Amateurs are asked to refrain from sending messages, as far as possible, that election listeners may have a clearer field.
    Those desiring to receive the regular telephone service must call Cherry 7500, Line 31, sometime between 8 a. m. and noon Monday and make arrangements. Organizations receiving this service must not use their telephones for other than election returns between 8 p. m. and midnight Tuesday. They will stand by and await the ringing of the bell, the signal that more news of the various national, state, county and city campaigns is ready.
    The entire staff of The News has been reorganized to place the election night service on the highest efficiency basis, and this result, it is anticipated, will successfully rival any newspaper enterprise in the Middle West.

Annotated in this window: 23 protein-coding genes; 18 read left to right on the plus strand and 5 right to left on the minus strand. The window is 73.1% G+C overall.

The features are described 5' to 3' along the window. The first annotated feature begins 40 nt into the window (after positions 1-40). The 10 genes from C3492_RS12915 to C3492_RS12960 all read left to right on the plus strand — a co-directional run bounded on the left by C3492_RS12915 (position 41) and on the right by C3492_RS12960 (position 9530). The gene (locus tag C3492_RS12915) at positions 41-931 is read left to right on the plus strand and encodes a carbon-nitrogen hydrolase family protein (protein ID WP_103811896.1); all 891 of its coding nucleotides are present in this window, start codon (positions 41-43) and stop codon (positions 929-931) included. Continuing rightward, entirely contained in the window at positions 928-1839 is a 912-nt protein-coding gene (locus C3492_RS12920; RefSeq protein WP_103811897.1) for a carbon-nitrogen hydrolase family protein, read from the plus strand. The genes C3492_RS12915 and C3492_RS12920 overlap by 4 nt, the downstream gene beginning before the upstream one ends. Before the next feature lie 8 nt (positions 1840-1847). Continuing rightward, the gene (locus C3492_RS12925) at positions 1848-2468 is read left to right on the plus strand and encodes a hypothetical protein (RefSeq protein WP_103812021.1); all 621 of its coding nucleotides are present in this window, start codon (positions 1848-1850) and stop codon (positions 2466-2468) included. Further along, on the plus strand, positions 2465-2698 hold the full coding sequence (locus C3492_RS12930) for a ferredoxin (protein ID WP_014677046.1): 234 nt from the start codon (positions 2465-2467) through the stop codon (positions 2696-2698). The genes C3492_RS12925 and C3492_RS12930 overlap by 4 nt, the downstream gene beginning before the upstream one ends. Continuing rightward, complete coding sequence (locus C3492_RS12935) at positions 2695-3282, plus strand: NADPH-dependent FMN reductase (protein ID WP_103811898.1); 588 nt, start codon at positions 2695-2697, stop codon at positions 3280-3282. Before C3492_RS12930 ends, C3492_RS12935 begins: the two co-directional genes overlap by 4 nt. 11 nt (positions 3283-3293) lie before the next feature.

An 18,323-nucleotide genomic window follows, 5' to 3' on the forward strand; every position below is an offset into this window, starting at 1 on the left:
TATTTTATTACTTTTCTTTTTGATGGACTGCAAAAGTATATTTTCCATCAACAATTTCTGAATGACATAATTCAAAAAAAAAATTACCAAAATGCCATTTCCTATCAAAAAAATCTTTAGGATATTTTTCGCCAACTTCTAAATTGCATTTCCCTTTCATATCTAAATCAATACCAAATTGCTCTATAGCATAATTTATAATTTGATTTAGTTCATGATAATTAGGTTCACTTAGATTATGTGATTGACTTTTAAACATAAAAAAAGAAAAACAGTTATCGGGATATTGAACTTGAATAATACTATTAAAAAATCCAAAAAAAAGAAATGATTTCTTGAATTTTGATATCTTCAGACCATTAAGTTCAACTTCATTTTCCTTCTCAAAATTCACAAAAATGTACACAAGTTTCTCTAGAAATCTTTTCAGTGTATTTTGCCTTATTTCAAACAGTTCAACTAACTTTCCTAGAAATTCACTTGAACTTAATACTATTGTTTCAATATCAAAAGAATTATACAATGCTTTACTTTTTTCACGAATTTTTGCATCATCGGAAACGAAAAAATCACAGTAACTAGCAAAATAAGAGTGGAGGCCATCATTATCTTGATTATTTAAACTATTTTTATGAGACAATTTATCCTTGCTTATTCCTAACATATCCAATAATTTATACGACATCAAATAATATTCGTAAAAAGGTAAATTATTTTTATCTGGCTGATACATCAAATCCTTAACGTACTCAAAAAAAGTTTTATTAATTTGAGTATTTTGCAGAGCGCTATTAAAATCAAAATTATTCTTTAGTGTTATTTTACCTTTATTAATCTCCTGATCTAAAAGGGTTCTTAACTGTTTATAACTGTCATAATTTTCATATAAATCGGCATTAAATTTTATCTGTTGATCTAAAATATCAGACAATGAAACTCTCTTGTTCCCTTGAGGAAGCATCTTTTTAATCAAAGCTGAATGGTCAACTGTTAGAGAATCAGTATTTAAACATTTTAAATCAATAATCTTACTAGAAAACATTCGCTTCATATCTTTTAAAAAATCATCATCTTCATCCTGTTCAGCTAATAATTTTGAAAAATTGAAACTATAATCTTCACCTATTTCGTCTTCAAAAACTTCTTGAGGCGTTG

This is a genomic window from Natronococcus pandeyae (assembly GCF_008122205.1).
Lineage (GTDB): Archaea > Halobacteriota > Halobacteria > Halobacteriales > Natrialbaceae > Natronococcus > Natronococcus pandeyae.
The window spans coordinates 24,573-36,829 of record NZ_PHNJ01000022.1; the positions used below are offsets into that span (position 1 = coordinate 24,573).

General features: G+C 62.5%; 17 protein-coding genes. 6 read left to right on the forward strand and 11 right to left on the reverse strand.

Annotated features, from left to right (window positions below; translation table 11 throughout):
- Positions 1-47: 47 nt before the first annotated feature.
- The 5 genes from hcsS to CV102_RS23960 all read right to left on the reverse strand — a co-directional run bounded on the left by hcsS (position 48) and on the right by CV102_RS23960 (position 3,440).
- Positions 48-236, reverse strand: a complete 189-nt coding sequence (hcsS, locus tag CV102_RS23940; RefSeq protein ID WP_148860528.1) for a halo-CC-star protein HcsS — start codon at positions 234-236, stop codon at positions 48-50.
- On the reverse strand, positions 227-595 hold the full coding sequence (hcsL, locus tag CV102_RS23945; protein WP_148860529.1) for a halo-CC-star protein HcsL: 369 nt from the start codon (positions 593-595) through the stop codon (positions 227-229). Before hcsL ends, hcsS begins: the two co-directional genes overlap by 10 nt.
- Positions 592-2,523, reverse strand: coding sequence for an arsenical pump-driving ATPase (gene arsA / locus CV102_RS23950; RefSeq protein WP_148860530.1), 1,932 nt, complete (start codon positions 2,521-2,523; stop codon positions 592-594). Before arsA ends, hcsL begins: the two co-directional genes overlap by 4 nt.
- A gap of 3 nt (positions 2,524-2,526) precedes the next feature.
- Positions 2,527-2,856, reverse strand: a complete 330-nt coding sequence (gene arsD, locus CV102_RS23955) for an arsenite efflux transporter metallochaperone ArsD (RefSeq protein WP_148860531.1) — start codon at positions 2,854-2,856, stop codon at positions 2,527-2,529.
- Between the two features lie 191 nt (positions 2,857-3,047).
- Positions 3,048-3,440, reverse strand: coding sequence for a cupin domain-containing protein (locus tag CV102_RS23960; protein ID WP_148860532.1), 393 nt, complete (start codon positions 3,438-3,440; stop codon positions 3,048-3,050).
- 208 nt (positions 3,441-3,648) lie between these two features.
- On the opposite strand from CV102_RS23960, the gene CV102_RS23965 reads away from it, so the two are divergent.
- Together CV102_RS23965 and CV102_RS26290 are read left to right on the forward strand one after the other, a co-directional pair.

November 1, 1920, page 1:
            Come,  See  The  News  Returns,            
Motion  Pictures  and  Cartoons.

    Everyone  is  invited  to  The  News'  showing  of  Election  Returns  on  Tuesday  evening  from  8  to  12.  The  News  screen  will  be  easily  visible  to  observers  from  both  Layfayette  and  Second  Boulevards.
    Being  served  by  more  news  gathering  agencies  than  any  other  paper  in  Michigan,  The  News  will  be  able  to  give  Detroit  the  most  complete  and  fastest  service  available.
    Between the showing of Election Returns, spectators will be entertained with motion pictures produced by the Famous Players, Fox and Pathe companies. Cartoons by members of The News staff will also be shown.
    Radio phone service for those who might have this equipment will be continuous from eight to midnight. Musical selections by artists of The News Band will be sent as well as news of the election. Invite your friends to listen to this novel instrument.